CHINA – China is set to become the world’s largest grocery market by 2023 in value terms, overtaking the US which has been benefiting from a strengthening economy.
According to the latest statistics from international researcher IGD Asia, the country’s total market size will reach CNY11.0 trillion (US$1.8 trillion), bigger than the Asia’s next four largest grocery markets (India, Japan, Indonesia and South Korea) combined.
Expansion of the market is attributed to factors such as development of modern trade in China over the next few years backed by store expansion as well as strong contributions from the online and convenience channels.
The market is expected to have a CAGR of 5.5%, on par with Sri Lanka and Thailand, but slower than markets such as India, Vietnam, Indonesia and the Philippines, where the economy is growing faster.
“Less than half of grocery sales in China currently go through traditional trade and as the market continues to mature, we expect traditional trade to continue losing share to modern trade,” said Nick Miles, Head of Asia-Pacific at IGD.
“As the total market size expands, traditional trade will still grow, but at a much slower pace over the next five years (forecast CAGR of 0.8%), compared with the growth rate of modern trade (forecast CAGR of 8.5%).”
Convenience stores to grow faster
The market is dominated by Alibaba and JD.com which are expected to be the fastest-growing physical stores in the convenience segment.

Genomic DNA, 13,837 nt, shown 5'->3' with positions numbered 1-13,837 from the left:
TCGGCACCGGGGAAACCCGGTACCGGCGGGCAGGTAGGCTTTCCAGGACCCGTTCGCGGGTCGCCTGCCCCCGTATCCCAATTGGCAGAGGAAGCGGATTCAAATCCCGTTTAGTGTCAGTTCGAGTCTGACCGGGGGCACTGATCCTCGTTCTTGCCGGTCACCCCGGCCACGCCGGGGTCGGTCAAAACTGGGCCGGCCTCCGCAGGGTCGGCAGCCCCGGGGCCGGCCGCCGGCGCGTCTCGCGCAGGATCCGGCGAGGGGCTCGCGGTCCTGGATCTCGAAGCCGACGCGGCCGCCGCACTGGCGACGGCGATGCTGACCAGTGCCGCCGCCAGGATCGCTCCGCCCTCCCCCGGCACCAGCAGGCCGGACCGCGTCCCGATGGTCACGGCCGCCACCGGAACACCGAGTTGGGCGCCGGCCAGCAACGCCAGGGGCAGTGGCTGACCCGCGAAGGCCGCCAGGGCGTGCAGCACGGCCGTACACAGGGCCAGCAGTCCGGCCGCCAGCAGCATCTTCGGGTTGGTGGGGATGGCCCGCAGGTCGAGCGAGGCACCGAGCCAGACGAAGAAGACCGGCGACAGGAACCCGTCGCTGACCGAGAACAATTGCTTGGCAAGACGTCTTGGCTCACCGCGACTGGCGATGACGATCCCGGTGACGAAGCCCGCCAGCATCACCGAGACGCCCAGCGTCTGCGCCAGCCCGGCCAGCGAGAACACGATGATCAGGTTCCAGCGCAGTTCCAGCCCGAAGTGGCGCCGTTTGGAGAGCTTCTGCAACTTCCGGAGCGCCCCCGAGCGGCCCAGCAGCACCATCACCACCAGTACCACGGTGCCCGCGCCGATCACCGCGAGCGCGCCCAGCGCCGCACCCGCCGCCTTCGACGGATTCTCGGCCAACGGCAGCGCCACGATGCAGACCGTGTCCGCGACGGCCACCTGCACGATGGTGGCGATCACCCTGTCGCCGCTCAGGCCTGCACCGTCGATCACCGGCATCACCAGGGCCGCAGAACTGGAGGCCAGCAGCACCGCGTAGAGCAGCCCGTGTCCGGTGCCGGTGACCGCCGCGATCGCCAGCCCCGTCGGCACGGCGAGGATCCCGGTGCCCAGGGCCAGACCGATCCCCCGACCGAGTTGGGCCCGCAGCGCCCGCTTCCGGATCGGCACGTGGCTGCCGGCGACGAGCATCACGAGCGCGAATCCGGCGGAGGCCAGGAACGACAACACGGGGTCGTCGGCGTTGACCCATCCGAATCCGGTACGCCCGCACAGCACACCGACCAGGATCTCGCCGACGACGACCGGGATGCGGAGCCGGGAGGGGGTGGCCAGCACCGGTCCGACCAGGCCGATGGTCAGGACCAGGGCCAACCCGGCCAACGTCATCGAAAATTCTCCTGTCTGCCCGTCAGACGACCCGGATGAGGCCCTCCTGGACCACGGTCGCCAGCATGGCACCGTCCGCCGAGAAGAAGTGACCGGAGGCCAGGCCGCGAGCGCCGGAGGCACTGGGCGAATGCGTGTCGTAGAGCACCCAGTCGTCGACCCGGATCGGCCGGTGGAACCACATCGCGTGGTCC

Online and offline integration are expected to drive online growth, a segment that is estimated to contribute up to 11% of sales in 2023.
Hypermarkets on the other hand, will see their share of China’s total grocery retail market reduce from 22% in 2018 to 18% in 2023, while that of supermarkets will remain steady at about 20%.
Both JD.com and Alibaba are set to grow significantly boosted by online and offline channels to become the second- and third-largest grocery retailers in China, respectively.
Other retailers such as Sun Art, Yonghui, Walmart, CRV and Carrefour will benefit from ongoing expansion, partnerships with ecommerce and tech companies, improved efficiencies and investment in small formats while regional players such as NGS and Wumart will continue to focus on profitability.
The market will also grow based on expansion through local partners and strong alliances between ecommerce players and bricks and mortar retailers.
“With such strong market growth to 2023, trading in China has vast potential, whether supplying directly to physical stores or via online marketplaces.
“However, there are huge changes taking place that suppliers need to consider.
“Online giants are reshaping China’s retail landscape with their strong logistical and technical capabilities, so suppliers should understand this new path of purchase and design meaningful ways to reach their shoppers,” said Nick.
IGD notes that traditional trade should not be neglected as it will account for about one-third of FMCG sales in 2023.